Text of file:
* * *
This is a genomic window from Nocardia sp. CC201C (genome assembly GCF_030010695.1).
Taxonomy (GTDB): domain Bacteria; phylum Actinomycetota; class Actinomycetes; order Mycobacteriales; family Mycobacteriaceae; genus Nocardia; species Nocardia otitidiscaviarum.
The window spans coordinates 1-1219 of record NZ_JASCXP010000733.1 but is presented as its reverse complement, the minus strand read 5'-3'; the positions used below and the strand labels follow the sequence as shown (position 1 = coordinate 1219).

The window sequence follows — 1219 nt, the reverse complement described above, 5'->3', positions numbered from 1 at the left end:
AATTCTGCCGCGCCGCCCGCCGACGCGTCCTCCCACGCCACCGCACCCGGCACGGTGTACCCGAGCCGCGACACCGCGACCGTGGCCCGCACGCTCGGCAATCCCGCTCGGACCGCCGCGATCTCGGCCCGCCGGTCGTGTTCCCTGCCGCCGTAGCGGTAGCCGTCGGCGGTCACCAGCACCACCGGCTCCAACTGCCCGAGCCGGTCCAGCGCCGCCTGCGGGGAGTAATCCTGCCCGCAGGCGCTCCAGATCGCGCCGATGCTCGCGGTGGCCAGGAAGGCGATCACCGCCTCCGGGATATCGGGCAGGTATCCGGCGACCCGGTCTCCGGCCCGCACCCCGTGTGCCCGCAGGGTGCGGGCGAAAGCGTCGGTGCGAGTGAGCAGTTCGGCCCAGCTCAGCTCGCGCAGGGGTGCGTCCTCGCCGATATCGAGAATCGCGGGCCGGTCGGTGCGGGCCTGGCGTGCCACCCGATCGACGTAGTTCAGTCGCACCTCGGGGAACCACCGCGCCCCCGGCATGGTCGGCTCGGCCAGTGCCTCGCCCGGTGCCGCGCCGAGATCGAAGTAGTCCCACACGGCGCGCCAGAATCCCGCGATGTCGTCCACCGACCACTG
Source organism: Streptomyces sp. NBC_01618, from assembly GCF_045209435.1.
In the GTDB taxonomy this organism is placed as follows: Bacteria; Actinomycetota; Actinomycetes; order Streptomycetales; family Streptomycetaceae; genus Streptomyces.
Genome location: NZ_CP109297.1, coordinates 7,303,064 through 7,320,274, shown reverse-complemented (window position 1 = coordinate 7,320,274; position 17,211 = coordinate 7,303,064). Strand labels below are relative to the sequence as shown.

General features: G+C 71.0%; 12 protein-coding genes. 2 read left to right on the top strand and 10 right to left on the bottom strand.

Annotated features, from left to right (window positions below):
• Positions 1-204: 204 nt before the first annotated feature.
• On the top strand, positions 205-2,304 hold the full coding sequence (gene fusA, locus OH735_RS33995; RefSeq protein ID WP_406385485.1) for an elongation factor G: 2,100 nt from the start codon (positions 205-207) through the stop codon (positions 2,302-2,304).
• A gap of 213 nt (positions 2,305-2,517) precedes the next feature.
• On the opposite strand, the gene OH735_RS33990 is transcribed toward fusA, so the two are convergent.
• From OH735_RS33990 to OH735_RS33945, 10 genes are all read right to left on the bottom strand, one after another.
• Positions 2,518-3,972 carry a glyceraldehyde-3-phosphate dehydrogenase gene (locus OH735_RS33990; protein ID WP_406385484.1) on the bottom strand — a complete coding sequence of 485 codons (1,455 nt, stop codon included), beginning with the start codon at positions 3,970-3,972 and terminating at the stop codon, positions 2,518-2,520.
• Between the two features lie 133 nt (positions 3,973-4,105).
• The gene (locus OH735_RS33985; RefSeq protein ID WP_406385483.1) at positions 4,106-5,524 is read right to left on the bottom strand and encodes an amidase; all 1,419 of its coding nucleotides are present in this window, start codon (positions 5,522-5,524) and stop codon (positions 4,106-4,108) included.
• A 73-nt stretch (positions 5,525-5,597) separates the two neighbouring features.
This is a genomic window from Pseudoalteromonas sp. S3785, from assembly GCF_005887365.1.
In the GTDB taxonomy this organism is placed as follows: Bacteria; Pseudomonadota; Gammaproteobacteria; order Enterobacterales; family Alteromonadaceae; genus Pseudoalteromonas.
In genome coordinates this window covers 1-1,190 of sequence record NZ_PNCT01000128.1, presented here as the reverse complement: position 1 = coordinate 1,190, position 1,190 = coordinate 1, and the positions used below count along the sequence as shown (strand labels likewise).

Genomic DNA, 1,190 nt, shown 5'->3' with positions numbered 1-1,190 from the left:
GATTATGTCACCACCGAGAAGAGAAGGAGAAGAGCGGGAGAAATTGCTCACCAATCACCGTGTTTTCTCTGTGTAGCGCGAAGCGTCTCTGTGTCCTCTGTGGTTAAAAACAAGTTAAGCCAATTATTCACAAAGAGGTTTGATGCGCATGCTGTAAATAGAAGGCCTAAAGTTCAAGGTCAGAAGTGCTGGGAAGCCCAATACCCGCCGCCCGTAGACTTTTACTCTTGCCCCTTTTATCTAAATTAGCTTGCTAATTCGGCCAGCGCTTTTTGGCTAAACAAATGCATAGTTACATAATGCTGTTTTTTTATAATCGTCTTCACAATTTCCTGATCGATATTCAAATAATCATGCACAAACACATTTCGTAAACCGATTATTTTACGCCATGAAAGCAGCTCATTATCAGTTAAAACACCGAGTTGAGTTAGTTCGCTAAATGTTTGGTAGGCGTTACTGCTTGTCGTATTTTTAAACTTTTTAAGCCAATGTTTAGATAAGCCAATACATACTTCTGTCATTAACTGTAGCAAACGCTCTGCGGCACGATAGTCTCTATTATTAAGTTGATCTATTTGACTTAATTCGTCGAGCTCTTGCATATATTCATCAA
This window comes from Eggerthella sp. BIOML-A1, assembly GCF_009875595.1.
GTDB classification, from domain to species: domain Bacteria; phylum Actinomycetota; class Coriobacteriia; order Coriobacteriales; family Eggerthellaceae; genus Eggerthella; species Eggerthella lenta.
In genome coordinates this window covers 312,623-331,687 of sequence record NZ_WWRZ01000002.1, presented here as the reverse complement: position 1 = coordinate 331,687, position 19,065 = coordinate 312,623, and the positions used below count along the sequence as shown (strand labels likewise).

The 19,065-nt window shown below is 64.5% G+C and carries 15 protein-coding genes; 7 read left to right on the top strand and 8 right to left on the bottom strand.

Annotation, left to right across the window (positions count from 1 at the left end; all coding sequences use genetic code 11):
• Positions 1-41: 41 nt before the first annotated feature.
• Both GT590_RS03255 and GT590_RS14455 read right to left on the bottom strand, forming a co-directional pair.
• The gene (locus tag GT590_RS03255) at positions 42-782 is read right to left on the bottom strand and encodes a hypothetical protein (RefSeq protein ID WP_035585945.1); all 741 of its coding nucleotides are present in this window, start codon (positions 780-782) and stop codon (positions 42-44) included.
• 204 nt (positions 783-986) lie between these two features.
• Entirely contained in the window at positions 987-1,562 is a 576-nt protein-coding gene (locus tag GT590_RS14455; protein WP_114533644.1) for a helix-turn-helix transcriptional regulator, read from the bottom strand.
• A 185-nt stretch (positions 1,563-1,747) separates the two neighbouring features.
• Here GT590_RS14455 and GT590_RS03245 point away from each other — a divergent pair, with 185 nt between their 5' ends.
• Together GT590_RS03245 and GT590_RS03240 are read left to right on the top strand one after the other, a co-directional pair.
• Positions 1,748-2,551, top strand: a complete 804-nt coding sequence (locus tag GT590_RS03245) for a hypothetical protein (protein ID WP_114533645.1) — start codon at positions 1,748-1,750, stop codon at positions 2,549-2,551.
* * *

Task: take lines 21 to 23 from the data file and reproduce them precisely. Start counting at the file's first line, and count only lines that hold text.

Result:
In the GTDB taxonomy this organism is placed as follows: Bacteria; Pseudomonadota; Gammaproteobacteria; order Enterobacterales; family Alteromonadaceae; genus Pseudoalteromonas.
In genome coordinates this window covers 1-1,190 of sequence record NZ_PNCT01000128.1, presented here as the reverse complement: position 1 = coordinate 1,190, position 1,190 = coordinate 1, and the positions used below count along the sequence as shown (strand labels likewise).

Genomic DNA, 1,190 nt, shown 5'->3' with positions numbered 1-1,190 from the left: